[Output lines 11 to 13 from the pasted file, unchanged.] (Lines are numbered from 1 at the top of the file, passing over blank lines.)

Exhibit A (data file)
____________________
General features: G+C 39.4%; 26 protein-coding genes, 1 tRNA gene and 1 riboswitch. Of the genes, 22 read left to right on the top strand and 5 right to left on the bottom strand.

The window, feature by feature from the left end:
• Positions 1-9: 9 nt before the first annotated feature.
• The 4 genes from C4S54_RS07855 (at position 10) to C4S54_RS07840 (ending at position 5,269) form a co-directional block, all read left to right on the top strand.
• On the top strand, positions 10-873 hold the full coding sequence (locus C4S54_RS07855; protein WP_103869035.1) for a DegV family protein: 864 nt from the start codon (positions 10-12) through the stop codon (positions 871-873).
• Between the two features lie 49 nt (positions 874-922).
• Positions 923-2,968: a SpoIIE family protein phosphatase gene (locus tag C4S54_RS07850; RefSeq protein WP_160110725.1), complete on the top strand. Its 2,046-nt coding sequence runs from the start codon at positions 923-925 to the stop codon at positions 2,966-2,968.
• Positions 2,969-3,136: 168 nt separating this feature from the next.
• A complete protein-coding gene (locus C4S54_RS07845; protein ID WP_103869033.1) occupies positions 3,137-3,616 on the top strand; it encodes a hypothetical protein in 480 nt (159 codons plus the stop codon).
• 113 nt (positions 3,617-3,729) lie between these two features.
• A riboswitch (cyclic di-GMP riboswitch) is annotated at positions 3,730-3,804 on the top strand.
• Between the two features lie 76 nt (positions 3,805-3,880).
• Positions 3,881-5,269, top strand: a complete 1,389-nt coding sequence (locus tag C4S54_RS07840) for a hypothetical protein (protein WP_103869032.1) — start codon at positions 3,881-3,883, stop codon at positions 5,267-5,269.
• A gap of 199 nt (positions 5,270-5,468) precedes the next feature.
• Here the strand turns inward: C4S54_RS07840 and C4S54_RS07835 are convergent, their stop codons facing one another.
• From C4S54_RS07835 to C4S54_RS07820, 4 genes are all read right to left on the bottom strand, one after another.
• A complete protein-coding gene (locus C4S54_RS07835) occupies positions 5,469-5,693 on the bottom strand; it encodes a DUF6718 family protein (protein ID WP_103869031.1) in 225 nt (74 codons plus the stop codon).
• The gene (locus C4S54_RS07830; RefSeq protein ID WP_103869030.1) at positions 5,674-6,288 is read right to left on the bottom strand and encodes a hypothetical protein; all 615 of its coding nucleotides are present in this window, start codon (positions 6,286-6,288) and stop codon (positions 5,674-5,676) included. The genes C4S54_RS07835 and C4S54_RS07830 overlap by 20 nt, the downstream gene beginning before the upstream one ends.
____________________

• A riboswitch (cyclic di-GMP riboswitch) is annotated at positions 3,730-3,804 on the top strand.
• Between the two features lie 76 nt (positions 3,805-3,880).
• Positions 3,881-5,269, top strand: a complete 1,389-nt coding sequence (locus tag C4S54_RS07840) for a hypothetical protein (protein WP_103869032.1) — start codon at positions 3,881-3,883, stop codon at positions 5,267-5,269.